"For there they that carried us away captive required of us a song." It was ill to be a singer at all when it was demanded that this talent should go into bondage to an oppressor's will. Better be dumb than be forced to please an enemy with forced song. What cruelty to make a people sigh, and then require them to sing! Shall men be carried away from home and all that is dear to them, and yet chant merrily for the pleasure of their unfeeling captors? This is studied torture, the iron enters into the soul. It is indeed "woe to the conquered" when they are forced to sing to increase the triumph of their conquerors. Cruelty herein reached a refinement seldom thought of. We do not wonder that the captives sat them down to weep when thus insulted. "And they that wasted us required of us mirth." The captives must not only sing but smile, and add merriment to their music. Blind Samson in former days must be brought forth to make sport for Philistines, and now the Babylonians prove themselves to be loaves of the same leaven. Plundered, wounded, lettered, carried into captivity and poverty, yet must the people laugh as if it were all a play, and they must sport as if they felt no sorrow. This was wormwood and gall to the true lovers of God and his chosen land. "Saying, Sing us one of the songs of Zion." Nothing would serve their turn but a holy hymn, and a tune sacred to the worship of Jehovah. Nothing will content the Babylonian mockers but one of Israel's Psalms when in her happiest days she sang unto the Lord whose mercy endureth for ever: this would make rare fun for their persecutors, who would deride their worship and ridicule their faith in Jehovah. In this demand there was an insult to their God, as well as a mockery of themselves, and this made it the more intensely cruel. Nothing could have been more malicious, nothing more productive of grief. These wanton persecutors had followed the captives into their retirement, and had remarked upon their sorrowful appearance, and "there" and then they bade the mourners make mirth for them. Could they not let the sufferers alone? Were the exiles to have no rest? The daughter of Babylon seemed determined to fill up her cup of iniquity, by torturing the Lord's people. Those who had been the most active agents of Israel's undoing must needs follow up their ferocities by mockeries. "The tender mercies of the wicked are cruel." Worse than the Egyptians, they asked not labour which their victims could have rendered, but they demanded mirth which they could not give, and holy songs which they dared not profane to such a purpose.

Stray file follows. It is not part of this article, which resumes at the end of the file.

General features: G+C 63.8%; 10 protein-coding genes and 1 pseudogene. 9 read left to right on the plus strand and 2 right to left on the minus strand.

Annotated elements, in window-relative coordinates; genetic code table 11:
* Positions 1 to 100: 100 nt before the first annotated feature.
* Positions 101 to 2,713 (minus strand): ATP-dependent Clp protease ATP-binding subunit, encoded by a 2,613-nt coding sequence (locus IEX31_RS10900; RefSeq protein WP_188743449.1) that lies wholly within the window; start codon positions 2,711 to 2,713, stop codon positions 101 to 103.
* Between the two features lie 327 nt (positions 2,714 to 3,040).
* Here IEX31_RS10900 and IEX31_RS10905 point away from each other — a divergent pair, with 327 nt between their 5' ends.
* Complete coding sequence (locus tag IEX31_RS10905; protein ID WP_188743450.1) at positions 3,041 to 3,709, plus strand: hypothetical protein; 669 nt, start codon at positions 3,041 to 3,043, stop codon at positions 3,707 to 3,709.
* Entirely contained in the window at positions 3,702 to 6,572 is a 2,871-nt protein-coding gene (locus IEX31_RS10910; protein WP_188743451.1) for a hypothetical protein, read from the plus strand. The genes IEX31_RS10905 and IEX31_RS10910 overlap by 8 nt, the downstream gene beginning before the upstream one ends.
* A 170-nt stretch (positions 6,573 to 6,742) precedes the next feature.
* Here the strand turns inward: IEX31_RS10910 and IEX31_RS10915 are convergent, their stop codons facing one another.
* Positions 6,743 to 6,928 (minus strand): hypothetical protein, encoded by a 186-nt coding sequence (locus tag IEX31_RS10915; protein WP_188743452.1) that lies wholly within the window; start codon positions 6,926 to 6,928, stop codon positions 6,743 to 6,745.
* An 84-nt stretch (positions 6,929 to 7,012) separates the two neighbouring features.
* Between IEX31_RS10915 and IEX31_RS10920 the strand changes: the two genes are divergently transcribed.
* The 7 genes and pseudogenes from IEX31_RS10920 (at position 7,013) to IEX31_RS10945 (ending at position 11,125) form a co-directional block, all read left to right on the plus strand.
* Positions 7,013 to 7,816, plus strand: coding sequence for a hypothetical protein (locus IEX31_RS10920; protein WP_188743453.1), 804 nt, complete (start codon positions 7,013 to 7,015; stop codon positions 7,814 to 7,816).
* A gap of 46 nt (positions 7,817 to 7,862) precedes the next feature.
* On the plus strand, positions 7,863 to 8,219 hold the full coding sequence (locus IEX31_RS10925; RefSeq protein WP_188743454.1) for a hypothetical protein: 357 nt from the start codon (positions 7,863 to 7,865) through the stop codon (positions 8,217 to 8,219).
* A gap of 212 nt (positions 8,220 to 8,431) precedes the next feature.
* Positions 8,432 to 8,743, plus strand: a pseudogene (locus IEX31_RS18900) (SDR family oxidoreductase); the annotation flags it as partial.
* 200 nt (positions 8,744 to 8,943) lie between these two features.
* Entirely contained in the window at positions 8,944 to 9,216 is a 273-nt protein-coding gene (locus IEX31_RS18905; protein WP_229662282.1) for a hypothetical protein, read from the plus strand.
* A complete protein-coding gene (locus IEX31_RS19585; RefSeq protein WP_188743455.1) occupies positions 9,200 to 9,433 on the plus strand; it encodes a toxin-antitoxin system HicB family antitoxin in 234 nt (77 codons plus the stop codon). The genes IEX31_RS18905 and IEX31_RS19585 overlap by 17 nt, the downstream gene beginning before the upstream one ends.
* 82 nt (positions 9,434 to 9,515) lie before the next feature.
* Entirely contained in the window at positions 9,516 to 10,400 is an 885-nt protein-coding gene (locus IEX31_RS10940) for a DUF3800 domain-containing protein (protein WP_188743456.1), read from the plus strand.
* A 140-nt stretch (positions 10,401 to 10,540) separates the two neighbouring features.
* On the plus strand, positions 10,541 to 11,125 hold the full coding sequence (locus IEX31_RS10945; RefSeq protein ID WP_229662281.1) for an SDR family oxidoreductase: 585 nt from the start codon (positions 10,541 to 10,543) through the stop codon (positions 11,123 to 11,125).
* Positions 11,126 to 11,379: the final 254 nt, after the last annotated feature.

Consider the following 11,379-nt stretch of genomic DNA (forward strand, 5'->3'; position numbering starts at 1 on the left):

Psalm 137:4